Digital kills the ATM star

IBS Journal: There were some figures floating about recently that 80% of millennials want the option of visiting a bank branch. Is there a form of digital blowback occurring, with customer yearning for the classic branch?

Joe Gallagher: I wouldn’t say there’s a digital blowback per se, but what I would say is that putting iPads in the branch isn’t the end of the story, especially when millennials are concerned. Most people go into a branch because they want to talk to someone – confronting them with an iPad doesn’t achieve that objective. It’s not necessarily a millennial thing, it’s a human thing. If you’re making a major life decision you don’t want automated responses.

Banks are looking at it from a revenue standpoint and sure, there are more interactions made via mobile phone but that’s because people are using their phones hundreds of times a day. People are opening their apps wondering if their paycheque is in over the course of the day and the bank shouldn’t take that as a valuable interaction. It’s all about choice. Someone might be happy using a video link on their phone or they might be happy walking into a branch to speak to someone face-to-face about my mortgage. The human touch is important.

IBS: How do banks reconcile the fact there needs to be more automation, yet still maintain that human touch?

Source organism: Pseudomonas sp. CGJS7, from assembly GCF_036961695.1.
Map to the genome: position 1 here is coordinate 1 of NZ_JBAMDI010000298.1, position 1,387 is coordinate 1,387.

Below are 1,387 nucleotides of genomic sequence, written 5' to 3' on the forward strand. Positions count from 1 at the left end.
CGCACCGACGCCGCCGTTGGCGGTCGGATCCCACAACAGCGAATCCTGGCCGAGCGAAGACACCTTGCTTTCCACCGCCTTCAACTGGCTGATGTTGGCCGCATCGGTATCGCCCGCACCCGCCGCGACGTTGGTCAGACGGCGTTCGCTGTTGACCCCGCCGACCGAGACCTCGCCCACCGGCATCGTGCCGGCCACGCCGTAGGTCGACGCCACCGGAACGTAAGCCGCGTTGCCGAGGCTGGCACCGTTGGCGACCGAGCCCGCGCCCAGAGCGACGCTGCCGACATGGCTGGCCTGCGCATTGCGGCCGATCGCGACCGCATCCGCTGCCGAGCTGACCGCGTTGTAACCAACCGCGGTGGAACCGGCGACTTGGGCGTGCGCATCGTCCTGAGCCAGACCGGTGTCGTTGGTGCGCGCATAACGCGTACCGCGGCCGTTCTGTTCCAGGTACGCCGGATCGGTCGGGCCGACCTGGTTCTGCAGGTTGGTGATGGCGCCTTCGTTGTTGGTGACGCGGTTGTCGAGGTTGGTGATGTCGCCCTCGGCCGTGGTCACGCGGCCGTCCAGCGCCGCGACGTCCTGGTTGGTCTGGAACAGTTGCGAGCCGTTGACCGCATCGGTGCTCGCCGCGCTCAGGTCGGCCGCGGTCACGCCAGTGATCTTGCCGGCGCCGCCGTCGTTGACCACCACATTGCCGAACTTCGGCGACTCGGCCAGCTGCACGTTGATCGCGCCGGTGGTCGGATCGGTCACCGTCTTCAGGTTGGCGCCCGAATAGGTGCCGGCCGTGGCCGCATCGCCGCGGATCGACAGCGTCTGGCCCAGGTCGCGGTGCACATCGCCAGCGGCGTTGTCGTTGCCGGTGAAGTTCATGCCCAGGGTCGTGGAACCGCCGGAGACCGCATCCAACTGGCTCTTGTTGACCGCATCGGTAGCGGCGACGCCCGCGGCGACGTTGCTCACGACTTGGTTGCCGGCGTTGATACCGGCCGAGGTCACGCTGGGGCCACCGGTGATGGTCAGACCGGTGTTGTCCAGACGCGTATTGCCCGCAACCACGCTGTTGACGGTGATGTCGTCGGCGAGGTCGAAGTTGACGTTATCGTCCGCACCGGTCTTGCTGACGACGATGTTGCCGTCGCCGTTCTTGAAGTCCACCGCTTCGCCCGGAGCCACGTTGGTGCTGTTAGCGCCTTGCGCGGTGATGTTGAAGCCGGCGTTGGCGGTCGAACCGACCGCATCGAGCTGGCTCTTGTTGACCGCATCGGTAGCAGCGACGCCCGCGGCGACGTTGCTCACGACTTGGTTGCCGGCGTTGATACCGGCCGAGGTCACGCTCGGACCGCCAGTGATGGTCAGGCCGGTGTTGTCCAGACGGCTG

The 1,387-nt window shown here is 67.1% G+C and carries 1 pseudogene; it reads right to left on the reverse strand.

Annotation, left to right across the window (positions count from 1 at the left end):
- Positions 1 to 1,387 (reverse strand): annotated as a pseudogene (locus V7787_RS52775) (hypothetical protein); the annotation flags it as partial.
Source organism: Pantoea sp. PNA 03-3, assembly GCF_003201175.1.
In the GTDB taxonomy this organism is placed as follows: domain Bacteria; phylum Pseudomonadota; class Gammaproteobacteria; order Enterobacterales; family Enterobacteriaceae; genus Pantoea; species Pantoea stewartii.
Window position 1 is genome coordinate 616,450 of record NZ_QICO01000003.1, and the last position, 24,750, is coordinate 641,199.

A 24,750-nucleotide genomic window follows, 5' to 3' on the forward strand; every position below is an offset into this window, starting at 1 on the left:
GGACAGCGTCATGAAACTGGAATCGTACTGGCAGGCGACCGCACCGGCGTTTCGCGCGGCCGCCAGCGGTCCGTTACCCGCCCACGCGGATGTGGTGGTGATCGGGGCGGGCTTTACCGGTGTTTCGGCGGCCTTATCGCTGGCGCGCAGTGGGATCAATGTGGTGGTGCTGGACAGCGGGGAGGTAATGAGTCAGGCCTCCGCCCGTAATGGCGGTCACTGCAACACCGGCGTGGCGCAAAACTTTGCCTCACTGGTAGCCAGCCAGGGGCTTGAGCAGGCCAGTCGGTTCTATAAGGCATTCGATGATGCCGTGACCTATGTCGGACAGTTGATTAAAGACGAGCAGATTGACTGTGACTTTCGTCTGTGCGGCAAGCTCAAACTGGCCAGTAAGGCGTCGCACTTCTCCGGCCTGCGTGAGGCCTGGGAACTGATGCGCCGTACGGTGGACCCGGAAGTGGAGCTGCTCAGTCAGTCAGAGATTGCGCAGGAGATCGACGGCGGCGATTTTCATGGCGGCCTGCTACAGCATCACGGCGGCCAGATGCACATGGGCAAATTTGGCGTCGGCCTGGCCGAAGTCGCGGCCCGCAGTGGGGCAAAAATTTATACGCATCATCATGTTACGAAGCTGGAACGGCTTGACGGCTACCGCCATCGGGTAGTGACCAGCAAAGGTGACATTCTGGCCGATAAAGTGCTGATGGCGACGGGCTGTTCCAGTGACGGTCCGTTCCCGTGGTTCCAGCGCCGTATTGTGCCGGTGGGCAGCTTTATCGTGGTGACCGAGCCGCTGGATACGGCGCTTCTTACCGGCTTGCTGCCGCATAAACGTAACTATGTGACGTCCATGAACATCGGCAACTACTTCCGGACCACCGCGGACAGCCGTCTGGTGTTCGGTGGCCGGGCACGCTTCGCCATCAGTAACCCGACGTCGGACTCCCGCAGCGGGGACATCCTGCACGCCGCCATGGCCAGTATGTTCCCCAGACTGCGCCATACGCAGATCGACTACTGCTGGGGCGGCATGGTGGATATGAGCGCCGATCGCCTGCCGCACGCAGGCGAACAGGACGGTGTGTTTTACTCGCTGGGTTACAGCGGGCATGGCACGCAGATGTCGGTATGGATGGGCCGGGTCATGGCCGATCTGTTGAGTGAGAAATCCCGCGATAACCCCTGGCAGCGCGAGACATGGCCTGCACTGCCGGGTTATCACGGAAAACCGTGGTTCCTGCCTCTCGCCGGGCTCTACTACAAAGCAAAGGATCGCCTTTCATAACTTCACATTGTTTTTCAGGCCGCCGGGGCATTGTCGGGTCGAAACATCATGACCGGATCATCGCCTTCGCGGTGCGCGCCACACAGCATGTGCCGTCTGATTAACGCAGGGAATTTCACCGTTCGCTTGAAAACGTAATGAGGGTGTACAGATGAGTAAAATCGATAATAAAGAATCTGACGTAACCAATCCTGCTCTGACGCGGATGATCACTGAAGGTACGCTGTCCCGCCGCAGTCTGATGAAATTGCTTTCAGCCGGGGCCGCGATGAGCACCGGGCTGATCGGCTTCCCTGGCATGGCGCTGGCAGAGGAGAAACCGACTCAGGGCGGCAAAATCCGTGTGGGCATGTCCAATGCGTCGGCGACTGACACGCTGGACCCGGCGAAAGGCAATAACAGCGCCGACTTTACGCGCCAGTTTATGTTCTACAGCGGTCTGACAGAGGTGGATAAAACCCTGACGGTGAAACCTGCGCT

JG: I don’t think they’re mutually exclusive. Increasing automation is about cost efficiency but that can lead to a much more engaging experience. If you put the automation in, you can still have tellers on hand who can assistant should the customer need it.

With our series of ATMs the attendants can also tap into data about the customer – knowing if they’re saving for a mortgage, or have been splashing the cash recently – and use that to make informed offers. Technology can give a more engaging, more consistent experience and be cost effective, but can also free up people to build that relationship that people may need.

IBS: Banks usually have multi-year development cycles, sometimes in the decades. Is that detrimental to them riding this wave of innovation?

JG: I think that’s certainly the case now when you think about the pace of change. That applies to every industry. More so in the software side than the physical side. Things need to be looked at more frequently, in terms of human behaviour. Some things aren’t changing, like the need to speak to somebody we spoke about earlier. When it comes to the habits and preferences of generations that are now becoming consumers there certainly needs to be a fresher look.

There’s a big geographic difference to take into account, too, even across Europe. Raiffeisen Bank has recently started an initiative to digitise its customers, as 95% of their users visit the branch regularly, which is a huge number compared what we’re seeing in Europe.

IBS: Is it software problem or a hardware problem? Hardware can obviously hang around for several years.

JG: It depends on the banks. No one wants to refurb four or five times a decade, and ATMs have an average depreciation period of around seven years. The software side is changing at a faster rate but that’s just the nature of the beats. Behind that we have PSD2 and GDPR that will require an extra level of change in 2018 proper.

This article initially appeared in the January issue of IBS Journal

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